Two more weeks went by and Willie just waited for sleep. She sat in bed in the dark while Ronnie snored and the hound twitched with rabbit dreams and hoped for sleep. She gripped her sides for fear that her soul was leaving her. When the midnight hour would come she would give up and go watch t.v. in the living room. She lay on the sofa, old movies setting a fire of black and white halos to the darkness. One movie seemed to be part of another movie, they were just chapters in one big movie book—cowboys killing gangsters robbing Fred Astaire while he was dancing with Clint Eastwood who dove into a pool with Esther Williams and they swam and swam for hours, til the sun came up.
Ronnie came home one night with a six pack of Mexican beer. “Willamena, honey, maybe this’ll make you sleepy. You always said you hated beer cause it made you sleepy.”
Willie could barely speak anymore. If she did speak, the words that came out of her were not her words and they seemed to get stuck in the air in front of her and Ronnie would just look at her, and the hound would just look at her. So she just pointed to the counter and Ronnie read her mind and put the beer up on the counter. “Willie, I gotta mow the lawn, so you just sit in here with old hound dog and have a beer, okay.”
But Willie wanted to empty the dishwasher. She inspected the beer, she even took one out of the cardboard carrier and she swept it across the face of the kitchen window and it fanned out into a hundred amber colored beer bottles befor her, held by a hundred pale arms tattooed with a hundred little green images of a Scythian on a horse. She put the bottle down and opened the dishwasher and just like the day before and the one before that she heard a bird sing. And there it was again, a bird singing in the dishwasher. She closed the dishwasher and looked at the hound, “Ca’meer dog” and the hound came, “Sit right here dog.” And the hound sat by the dishwasher. Willie opened the dishwasher again, and out came the bird song, like a warbler of her childhood singing just as pretty as Joni Mitchell. “Do you hear that dog?” But the hound just sat and looked at Willie. If he had heard the bird, he would have tilted his head and surely, he would have gone after the bird. Willie closed the dishwasher real fast and opened it real fast, and again, out came the bird song.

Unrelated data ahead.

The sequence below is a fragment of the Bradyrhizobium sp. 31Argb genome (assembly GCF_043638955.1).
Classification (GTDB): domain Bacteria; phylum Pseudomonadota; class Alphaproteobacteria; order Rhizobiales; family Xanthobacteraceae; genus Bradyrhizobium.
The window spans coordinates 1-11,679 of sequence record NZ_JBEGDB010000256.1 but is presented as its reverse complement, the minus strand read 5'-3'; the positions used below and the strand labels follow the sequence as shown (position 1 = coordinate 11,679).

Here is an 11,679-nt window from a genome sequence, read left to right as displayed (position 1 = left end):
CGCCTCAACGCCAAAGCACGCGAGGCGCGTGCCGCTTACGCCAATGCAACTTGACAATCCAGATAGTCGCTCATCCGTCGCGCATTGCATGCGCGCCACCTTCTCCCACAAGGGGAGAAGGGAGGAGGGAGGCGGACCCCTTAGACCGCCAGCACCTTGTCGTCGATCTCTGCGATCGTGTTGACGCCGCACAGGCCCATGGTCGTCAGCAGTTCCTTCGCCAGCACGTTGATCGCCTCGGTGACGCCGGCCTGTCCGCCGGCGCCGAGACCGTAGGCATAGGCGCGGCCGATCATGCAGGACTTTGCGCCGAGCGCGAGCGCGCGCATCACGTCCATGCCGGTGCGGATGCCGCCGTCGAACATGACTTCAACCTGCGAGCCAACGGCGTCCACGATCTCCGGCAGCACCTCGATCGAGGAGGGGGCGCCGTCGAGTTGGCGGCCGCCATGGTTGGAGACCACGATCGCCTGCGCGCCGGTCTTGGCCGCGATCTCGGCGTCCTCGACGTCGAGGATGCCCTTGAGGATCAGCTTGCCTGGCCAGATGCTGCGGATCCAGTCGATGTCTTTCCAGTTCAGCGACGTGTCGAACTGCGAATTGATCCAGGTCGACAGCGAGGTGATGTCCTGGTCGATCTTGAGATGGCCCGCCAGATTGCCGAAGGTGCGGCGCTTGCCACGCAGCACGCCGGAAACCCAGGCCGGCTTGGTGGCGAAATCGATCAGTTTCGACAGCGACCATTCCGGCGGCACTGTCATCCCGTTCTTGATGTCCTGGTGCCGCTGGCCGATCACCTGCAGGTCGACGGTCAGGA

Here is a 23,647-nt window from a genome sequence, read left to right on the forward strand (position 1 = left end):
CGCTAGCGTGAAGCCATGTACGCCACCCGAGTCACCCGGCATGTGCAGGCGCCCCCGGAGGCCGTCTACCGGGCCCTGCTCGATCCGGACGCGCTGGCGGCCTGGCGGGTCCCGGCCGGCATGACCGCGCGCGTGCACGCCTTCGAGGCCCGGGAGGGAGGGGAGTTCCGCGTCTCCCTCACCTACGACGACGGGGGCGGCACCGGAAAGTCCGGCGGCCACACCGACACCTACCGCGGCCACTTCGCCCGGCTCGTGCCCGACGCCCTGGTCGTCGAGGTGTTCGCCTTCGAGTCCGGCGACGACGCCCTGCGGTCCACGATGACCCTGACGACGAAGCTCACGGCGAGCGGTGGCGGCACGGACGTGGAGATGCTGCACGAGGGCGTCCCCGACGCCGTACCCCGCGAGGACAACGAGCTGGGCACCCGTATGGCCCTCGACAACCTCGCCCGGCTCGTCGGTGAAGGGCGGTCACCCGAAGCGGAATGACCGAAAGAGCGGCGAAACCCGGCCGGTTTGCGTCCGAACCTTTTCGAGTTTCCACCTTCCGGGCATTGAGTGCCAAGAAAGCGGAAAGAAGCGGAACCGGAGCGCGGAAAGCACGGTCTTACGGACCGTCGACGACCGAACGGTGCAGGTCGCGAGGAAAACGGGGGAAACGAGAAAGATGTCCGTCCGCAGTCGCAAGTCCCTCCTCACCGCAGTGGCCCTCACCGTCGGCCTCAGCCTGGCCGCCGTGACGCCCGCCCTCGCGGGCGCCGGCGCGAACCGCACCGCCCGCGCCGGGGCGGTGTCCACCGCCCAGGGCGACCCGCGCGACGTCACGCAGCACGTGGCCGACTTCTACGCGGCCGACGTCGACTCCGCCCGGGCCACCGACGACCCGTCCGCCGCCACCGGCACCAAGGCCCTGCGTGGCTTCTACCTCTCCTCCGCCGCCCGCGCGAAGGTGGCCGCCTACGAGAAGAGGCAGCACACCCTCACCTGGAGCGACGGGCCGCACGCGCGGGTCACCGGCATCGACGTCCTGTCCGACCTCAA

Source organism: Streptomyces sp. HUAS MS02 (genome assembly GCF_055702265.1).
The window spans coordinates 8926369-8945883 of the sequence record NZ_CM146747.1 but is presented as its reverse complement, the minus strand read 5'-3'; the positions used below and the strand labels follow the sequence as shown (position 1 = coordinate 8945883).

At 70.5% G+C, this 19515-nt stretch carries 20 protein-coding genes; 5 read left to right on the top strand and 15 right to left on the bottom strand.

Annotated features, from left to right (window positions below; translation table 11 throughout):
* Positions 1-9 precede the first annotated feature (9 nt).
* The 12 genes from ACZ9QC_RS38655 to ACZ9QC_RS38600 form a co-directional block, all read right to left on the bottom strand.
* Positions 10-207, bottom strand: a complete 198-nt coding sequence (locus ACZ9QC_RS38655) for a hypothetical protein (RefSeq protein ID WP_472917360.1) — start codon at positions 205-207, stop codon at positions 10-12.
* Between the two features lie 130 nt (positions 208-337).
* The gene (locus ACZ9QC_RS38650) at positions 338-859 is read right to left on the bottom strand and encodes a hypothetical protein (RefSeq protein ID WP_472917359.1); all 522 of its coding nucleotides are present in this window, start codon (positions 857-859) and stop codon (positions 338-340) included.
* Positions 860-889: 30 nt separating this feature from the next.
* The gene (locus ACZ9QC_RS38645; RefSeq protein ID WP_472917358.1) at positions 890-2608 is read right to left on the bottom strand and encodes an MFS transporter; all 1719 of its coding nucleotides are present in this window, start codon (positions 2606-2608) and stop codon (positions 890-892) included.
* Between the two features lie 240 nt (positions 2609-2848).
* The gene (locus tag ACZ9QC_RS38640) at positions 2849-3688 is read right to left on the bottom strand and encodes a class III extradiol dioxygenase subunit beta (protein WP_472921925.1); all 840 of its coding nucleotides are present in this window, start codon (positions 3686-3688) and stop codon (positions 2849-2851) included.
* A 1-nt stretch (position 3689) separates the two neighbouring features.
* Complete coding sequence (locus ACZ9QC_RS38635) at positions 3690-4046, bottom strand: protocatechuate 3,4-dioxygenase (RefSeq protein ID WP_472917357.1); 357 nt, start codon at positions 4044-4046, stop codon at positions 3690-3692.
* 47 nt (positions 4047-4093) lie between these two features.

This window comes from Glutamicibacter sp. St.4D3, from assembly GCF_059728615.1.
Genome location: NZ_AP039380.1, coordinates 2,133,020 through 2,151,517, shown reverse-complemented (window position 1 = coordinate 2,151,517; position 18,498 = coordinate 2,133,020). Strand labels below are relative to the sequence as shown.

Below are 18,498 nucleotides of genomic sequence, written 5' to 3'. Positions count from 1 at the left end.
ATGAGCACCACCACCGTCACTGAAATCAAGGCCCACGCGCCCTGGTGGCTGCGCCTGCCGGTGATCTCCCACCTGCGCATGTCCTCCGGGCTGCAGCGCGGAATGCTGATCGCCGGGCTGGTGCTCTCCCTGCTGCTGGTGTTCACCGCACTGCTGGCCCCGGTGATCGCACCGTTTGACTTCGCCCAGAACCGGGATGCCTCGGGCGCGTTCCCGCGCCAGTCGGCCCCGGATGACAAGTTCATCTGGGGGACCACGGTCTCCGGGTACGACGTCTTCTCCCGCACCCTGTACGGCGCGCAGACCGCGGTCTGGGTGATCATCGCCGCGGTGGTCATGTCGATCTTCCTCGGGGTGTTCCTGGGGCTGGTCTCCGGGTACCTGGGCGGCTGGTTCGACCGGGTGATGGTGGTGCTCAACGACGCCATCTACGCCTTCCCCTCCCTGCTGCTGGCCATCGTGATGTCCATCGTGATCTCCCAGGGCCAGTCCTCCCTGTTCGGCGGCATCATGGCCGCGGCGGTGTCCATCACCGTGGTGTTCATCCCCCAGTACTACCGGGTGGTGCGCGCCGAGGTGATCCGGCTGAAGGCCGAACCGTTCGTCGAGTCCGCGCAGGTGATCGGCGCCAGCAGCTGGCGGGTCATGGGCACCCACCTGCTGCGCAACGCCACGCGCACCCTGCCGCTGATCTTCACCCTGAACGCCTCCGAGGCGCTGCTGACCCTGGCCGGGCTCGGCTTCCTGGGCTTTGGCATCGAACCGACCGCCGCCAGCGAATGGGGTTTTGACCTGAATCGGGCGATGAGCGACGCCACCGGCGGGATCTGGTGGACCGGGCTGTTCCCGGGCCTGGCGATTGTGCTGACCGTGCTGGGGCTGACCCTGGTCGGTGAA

She emptied the dishwasher to the sound of the little bird. The dishes were all put away by the time Ronnie came back in. She cooked a little supper for Ronnie, but not for herself, because she couldn’t eat anymore. She couldn’t sleep and she couldn’t eat.